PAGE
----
September 25, 2005
One of the greatest changes I saw during my six years in government was the rising level of ambition in a section of our businessmen. Benchmarking with the global best is no longer a mere aspiration for them, but an accomplishment. Here are a few startling facts that a friend of mine who works for a global consultancy firm in Mumbai told me recently. Today there are at least 35-40 Indian companies absolutely world-class, acquiring firms abroad with an air of self-assurance unthinkable a decade ago. When an Indian auto components company wanted to acquire an American firm and went there to carry out due diligence, it was pleasantly shocked to see that the Americans were years behind in design and manufacturing capabilities. In some areas of hi-tech manufacturing, India is today ahead of every country in the world except Japan, which is still a few notches higher.
My friend continued: ‘‘A section of the Indian industry has restructured itself so fast and adroitly that it is simply not deterred by the threat of Chinese competition, apprehensions about tariff reduction leading to our markets being swamped by cheap imports, rising oil prices — by nothing. It feels good to be an Indian as the Indian success story unfolds.’’
I felt proud seeing the patriotic hue with which he was painting today’s facts and tomorrow’s possibilities, that feeling enhanced by the spectacular view from my friend’s office at a Nariman Point skyscraper. Of the Arabian Sea bayed in by Marine Drive which at night becomes Queen’s Necklace, its semi-circular seafront lit, the highrises of distant Malabar Hill forming a fairytale chandelier at the other end of the bay. It’s a view, whether by day or night, that is designed for dreamers, for achievers, for all those who want to go for the impossible.
A lot of Indians, especially well-educated young Indians who are empowered by economic reforms, are now dreaming even higher and raring to achieve even bigger successes. Many of them are first-generation entrepreneurs. They live not only in metros, but also in smaller cities and towns. What is common to all of them is their desire to see the government act as a facilitator of their plans and not as a controller of their destinies. They constitute the ‘‘New India’’ that is being born in front of our eyes, one filled with amazing self-confidence and possessing both the resolve and capability to overcome the stiffest of challenges.
But, alas, how small still is the territory of this new challenge-busting India compared to the other India that is overwhelmed by challenges, the vast ‘‘Old India’’ that you encounter as you travel around our impoverished villages and the squalid slums in our cities. As you meet hundreds of small-scale and cottage industry entrepreneurs whose dreams are shattered, and whose employees thrown to the streets by a system where the Inspector Raj still survives. As you come across farmers — as I did recently during my visit to Andhra Pradesh to study farmers’ suicides — who tell harrowing stories that add up to a scenario of a gathering agrarian crisis. As you see municipal schools and hospitals in a worsening state of neglect, where ministers and officers make money even in the appointment of teachers and purchase of life-saving medicines. As you read reports of almost a thousand dying of encephalitis in Uttar Pradesh and of nearly 2,000 tribal children dying, yet again this year (for they have been dying for several years now), of malnutrition in Maharashtra.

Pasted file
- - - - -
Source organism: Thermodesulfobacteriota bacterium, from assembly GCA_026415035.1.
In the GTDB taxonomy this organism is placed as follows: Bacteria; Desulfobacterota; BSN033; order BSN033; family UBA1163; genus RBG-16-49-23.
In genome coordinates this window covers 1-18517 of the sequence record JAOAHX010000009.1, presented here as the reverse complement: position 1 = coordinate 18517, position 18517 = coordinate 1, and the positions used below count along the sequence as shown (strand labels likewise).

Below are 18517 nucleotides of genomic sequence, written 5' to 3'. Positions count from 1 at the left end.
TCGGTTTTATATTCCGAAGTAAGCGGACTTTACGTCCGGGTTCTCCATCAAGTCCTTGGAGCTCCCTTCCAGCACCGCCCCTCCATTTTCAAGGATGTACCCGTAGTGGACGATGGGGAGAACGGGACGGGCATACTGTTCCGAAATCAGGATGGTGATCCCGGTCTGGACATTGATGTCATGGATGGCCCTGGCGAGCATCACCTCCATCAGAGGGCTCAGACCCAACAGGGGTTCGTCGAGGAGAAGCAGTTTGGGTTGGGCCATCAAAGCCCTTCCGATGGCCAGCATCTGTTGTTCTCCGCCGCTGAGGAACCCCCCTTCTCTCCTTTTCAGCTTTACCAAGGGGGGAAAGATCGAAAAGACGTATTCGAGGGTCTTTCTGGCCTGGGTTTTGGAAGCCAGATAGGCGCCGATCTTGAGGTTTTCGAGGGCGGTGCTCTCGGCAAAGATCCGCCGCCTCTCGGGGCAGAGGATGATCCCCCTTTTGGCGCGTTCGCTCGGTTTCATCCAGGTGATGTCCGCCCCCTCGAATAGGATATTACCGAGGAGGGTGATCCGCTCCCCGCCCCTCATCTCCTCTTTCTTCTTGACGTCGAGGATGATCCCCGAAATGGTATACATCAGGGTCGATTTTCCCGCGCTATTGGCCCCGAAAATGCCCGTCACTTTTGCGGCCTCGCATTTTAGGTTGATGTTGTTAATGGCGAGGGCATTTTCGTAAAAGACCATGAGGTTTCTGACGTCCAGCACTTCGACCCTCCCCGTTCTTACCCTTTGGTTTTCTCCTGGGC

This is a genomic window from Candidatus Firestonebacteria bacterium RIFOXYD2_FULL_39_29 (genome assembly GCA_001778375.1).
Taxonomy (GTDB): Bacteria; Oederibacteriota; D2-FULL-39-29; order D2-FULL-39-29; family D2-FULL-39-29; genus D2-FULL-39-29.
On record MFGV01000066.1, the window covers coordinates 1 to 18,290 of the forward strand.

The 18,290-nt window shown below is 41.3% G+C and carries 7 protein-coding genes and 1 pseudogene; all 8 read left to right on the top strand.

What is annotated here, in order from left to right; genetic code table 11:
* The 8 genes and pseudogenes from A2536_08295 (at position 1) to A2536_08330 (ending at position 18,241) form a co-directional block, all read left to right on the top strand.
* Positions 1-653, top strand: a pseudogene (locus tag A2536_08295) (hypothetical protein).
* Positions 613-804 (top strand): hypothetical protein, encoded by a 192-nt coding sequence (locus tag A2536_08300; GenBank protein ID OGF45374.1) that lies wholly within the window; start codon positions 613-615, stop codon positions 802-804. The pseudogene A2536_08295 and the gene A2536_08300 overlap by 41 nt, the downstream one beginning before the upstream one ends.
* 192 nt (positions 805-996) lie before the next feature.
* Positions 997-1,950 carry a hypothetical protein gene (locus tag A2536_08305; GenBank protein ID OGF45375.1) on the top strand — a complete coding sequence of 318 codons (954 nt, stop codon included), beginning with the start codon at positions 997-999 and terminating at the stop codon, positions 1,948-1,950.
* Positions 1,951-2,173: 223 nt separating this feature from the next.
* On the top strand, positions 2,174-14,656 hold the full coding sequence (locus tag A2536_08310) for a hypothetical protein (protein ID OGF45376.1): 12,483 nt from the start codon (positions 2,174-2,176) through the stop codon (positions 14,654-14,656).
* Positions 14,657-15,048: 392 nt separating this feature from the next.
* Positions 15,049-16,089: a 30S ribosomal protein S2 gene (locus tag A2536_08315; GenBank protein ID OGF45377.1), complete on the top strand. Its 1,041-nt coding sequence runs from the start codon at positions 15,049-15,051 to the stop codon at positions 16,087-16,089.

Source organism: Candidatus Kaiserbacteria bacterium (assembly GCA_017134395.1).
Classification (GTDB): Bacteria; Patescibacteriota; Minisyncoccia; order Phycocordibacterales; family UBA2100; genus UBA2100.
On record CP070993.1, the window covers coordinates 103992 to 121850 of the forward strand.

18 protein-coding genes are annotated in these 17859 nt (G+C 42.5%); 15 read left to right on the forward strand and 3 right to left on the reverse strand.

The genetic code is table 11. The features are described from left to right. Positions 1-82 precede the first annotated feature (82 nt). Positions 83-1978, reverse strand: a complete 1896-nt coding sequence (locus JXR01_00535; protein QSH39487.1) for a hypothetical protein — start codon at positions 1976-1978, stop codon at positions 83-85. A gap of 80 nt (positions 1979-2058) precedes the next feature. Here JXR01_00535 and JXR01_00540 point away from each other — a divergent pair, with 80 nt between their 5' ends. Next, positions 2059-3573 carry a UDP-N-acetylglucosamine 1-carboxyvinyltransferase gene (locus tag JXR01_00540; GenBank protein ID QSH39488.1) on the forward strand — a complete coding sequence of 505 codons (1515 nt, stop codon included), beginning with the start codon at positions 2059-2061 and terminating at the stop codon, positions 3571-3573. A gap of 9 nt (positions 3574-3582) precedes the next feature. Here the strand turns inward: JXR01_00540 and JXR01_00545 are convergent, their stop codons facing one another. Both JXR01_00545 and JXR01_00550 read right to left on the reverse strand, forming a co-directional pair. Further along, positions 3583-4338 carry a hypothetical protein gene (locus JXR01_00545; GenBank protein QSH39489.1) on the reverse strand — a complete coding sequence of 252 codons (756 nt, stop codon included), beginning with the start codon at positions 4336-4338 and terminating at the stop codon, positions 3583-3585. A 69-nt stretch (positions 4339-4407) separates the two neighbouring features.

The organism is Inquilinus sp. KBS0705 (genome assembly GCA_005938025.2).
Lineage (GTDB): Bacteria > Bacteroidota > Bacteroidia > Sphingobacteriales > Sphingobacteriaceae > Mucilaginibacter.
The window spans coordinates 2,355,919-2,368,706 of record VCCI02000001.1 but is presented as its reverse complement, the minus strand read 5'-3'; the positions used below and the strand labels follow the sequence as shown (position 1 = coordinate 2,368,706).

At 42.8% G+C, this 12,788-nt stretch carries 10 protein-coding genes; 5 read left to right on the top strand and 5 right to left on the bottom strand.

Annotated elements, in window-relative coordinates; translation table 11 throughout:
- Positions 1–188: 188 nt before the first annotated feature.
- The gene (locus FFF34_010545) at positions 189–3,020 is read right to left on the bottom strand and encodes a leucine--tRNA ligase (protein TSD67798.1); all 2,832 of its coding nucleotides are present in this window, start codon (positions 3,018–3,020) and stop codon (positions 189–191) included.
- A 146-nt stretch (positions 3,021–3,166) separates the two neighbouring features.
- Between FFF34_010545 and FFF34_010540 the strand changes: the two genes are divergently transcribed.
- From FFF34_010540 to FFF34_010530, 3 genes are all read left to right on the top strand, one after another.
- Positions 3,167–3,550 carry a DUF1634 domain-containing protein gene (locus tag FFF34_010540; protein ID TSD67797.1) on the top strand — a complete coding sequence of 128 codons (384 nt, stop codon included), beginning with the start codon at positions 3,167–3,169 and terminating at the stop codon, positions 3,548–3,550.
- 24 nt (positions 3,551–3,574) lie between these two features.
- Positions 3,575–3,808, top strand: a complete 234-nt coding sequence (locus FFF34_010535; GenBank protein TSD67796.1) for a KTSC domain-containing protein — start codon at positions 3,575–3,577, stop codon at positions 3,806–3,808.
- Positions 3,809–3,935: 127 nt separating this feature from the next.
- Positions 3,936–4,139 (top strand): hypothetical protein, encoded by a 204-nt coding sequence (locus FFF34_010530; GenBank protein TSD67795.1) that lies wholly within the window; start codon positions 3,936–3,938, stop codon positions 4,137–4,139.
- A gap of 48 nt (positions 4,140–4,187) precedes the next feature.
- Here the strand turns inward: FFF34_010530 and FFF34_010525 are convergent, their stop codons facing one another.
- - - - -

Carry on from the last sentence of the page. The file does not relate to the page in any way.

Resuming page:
We have grown used to the Two-India imagery being presented, traditionally, in rich vs. poor, city vs. village, capitalist class vs. working class and India vs. Bharat terms. In my view, the real contrast, and the only one that is useful in any transformative agenda, is between the new problem-solving India versus the old India groaning under problems due to vested interests of various stripes.
Most of these corruption-breeding vested interests reside in our governments and political parties. Exceptions apart, they are neither able, nor even are they trying, to enthuse the people and tap their limitless energy in problem-solving. Which is why, from businessmen to school establishments to charitable organisations, just about everybody who is driven by the zeal to aim higher feels that they would do better — and India would do better — if governments and political parties stopped being a part of the problem and started being a part of the solution. For wherever they have been a part of the solution, they have helped old India’s mutation into new India.
This column will be a modest attempt at thinking aloud on how all of us, united by the bonds of inclusive and integrative nationalism, might together accelerate that mutation for the greater good of every Indian.
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